LOL it's very true. .. This is correct. Schrödinger's Cat is actually Schrödinger's metaphor for why he thought the Copenhagen interpretation of quantum mechanics is a joke. This is e
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LOL it's very true

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Submitted: 01/26/2013
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User avatar #38 - pseudobob **User deleted account** (01/27/2013) [-]
My interpretation is it's a metaphor for quantum probability, in that you can't be certain the cat is dead or alive until you look inside (because, the way I heard it, it's a soundproofed, opaque box, and the geiger counter controls something that kills the cat directly.) Similar to how electrons behave as waves when not observed, but as particles when observed.
User avatar #34 - weejer (01/27/2013) [-]
basically, the cat is considered alive, if you base your answer on the condition of the cat the last time you saw it. but if you look in the box, you find the cat is dead. until then, the cat is considered alive, but you know its dead.

that doesnt sound right
User avatar #33 - malhaloc (01/27/2013) [-]
The way I understood it when I first heard it was we don't know if the cat is alive or dead, so we say both until we know for sure.
#31 - anonymous (01/27/2013) [-]
I do not know what you would think to happen in this little experiment exept for a dead cat. This is not a paradox, and there are certianly simpler ways to kill a cat.

However, it would be interesting to see what someone who saw the box after-the-fact with no prior knowlage the previous circumstances would make of the contraption; a poisoned cat next to a broken pile of glass near a nugget of Radium with a gieger counter connected to a hammer, all in a little box.



User avatar #25 - winsauceiswin (01/27/2013) [-]
i always thought that this paradox was an example of the heisenberg uncertainty principle....oh well lol.
User avatar #22 - digits (01/27/2013) [-]
What?
#21 - weinerdick (01/27/2013) [-]
Is it really that hard to give credit?
Every time I see anything from www.smbc-comics.com/ I NEVER see credit.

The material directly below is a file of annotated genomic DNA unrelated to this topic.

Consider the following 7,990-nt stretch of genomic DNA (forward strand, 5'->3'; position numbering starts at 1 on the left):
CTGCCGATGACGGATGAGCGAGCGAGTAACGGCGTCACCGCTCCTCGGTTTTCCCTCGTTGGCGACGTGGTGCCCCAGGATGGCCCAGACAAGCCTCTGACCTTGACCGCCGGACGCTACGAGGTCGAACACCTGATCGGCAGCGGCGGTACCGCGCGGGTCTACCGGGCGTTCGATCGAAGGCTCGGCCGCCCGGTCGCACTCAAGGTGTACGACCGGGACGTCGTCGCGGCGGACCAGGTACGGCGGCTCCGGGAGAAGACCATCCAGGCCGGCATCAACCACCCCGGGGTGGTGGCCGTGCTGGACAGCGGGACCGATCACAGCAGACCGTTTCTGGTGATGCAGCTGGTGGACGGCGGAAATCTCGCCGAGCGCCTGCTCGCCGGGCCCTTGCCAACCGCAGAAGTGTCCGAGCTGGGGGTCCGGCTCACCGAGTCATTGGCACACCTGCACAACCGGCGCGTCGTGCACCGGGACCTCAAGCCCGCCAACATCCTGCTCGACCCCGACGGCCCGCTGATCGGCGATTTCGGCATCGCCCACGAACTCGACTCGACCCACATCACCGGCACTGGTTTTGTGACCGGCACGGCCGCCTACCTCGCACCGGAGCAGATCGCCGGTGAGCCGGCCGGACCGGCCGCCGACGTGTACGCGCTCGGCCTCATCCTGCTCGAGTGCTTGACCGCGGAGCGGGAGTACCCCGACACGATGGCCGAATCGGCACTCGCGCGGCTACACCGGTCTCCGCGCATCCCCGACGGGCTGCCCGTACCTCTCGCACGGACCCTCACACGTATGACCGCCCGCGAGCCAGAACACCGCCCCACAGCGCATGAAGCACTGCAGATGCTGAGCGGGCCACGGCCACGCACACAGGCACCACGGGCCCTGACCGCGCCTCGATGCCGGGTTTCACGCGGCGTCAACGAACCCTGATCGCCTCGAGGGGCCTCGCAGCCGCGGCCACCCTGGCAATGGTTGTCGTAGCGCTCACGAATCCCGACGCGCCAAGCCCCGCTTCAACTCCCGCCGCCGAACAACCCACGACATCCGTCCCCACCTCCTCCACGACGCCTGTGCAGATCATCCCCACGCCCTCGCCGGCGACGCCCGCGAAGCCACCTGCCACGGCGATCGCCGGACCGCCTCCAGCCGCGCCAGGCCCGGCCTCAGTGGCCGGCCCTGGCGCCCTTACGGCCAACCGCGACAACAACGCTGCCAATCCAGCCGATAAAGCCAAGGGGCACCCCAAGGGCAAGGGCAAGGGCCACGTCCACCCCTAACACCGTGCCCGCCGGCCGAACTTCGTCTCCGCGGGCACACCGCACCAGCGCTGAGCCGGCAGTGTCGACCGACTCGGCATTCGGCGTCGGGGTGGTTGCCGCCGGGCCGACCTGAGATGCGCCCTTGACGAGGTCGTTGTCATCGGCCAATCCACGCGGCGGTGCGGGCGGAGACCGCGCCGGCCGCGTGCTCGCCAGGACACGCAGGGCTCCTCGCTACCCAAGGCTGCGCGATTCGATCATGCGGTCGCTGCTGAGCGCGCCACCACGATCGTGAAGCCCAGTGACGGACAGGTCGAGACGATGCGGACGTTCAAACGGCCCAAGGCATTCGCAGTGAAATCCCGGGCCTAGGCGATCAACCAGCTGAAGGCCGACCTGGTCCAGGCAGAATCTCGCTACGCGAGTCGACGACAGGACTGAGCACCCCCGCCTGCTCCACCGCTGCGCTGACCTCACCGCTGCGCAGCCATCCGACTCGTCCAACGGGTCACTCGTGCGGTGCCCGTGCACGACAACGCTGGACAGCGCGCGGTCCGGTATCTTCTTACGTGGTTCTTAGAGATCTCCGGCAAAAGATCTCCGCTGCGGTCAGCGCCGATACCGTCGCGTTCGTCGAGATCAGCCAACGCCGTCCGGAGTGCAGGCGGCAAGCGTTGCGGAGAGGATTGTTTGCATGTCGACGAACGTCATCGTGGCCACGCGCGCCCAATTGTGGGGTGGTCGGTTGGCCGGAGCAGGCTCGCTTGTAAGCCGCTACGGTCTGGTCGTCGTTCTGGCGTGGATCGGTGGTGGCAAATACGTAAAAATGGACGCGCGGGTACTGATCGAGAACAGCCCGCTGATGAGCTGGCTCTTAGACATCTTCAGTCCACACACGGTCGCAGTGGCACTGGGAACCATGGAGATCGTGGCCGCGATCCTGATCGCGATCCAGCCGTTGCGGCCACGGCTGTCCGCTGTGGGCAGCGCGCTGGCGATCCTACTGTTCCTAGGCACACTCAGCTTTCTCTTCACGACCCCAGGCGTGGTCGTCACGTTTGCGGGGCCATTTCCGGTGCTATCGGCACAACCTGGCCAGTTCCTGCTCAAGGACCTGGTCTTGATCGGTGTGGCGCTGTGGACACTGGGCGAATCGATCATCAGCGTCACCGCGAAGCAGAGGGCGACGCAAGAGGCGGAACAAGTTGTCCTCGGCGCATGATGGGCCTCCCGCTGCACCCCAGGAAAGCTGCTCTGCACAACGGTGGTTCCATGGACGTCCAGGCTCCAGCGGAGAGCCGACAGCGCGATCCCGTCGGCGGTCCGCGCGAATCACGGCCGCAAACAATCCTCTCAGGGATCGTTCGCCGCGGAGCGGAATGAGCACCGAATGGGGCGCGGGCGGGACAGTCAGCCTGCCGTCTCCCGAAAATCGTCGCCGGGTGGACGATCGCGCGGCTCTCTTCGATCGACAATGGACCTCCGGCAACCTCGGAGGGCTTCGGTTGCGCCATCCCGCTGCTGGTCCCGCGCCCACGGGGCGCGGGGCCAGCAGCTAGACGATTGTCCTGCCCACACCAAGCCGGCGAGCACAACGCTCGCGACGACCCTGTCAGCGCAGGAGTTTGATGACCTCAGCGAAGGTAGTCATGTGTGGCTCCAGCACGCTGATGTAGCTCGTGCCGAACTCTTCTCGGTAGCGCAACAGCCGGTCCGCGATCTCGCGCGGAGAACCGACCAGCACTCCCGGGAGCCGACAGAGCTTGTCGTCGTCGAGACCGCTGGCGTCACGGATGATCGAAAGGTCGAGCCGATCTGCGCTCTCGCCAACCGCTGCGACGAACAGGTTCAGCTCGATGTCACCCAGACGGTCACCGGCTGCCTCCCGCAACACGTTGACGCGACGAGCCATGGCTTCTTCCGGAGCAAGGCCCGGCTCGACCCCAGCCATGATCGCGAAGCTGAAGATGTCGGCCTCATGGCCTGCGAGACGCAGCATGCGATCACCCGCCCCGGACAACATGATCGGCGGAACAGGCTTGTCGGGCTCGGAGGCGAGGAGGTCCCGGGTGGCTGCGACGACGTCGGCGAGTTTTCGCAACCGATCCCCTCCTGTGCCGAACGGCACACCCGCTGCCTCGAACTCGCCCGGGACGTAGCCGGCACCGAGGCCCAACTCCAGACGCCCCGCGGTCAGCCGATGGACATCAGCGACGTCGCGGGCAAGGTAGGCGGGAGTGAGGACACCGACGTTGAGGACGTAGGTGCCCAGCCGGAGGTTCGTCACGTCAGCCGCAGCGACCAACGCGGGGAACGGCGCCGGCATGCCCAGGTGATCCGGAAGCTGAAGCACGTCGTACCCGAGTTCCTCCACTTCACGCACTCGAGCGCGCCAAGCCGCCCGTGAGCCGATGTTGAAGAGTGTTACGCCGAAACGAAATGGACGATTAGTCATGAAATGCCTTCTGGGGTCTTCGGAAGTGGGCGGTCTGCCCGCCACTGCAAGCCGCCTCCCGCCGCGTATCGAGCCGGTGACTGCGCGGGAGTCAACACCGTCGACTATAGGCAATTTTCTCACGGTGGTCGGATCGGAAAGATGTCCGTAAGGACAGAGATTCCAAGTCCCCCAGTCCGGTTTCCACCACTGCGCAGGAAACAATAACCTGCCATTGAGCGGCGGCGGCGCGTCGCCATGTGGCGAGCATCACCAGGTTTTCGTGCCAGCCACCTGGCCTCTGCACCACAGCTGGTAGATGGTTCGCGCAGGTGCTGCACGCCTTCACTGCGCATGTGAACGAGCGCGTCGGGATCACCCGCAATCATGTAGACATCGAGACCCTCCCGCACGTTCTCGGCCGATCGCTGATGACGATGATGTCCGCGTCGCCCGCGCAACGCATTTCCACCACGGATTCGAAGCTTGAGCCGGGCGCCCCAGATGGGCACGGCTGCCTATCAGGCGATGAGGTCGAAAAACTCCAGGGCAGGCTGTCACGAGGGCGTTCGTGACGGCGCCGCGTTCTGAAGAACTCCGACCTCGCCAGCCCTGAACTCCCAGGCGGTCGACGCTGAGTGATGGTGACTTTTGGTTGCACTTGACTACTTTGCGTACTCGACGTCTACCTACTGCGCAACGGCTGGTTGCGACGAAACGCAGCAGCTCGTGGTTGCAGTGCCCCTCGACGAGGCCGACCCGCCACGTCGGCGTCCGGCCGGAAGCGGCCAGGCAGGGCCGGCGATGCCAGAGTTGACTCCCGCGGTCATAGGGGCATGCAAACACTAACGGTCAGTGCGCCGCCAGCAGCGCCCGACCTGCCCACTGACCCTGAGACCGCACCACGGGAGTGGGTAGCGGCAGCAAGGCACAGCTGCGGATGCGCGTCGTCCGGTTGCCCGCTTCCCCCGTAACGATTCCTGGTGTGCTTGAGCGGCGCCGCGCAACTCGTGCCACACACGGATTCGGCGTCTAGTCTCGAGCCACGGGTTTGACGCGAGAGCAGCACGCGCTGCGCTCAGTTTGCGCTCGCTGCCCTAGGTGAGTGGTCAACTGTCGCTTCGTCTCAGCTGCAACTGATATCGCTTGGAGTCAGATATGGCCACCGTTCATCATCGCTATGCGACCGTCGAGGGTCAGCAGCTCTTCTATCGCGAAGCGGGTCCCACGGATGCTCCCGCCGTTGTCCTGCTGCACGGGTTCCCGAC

User avatar #27 to #21 - nevrit (01/27/2013) [-]
You should really give credit to OneyNG for that picture
User avatar #35 to #27 - weinerdick (01/27/2013) [-]
I'm not posting content for thumbs, nor am I trying to take credit for it, smart ass
User avatar #36 to #35 - nevrit (01/27/2013) [-]
No **** , at least you got the part about being a smartass.
#14 - bananajoe (01/27/2013) [-]
I kinda hate that the big bang theory made this so famous

now everyone and his mother is running arround like the guy in the bottom picture
#19 to #14 - anonymous (01/27/2013) [-]
I feel the same, except with the quote about the meaning of insanity and Far Cry.
0
#6 - whitemager **User deleted account** has deleted their comment [-]
#9 to #6 - batleth (01/27/2013) [-]
and if you think that's absurd, well, that was Schronger's point. He was comparing this scenario of a cat being both alive and dead with the Copenhagen interpretation of quantum mechanics which states that quantum particles exist in all their possible states simultaneously, until they are observed. (when they're observed the superposition collapses and the object is forced into one of the states of its wave function)
#10 to #9 - batleth (01/27/2013) [-]
*Scrodinger's
goddammit
#7 to #6 - batleth (01/27/2013) [-]
There is a 50% chance that the radiation will be emitted. However, even if it is emitted, it does not directly harm the cat (it's only a small amount) but it does set off the hammer that breaks the glass releasing the poison.
So there is a 50% chance that the cat is alive, 50% chance that it's dead. Until someone opens the box and sees what happened, the two states are superimposed, making the cat both alive and dead at the same time.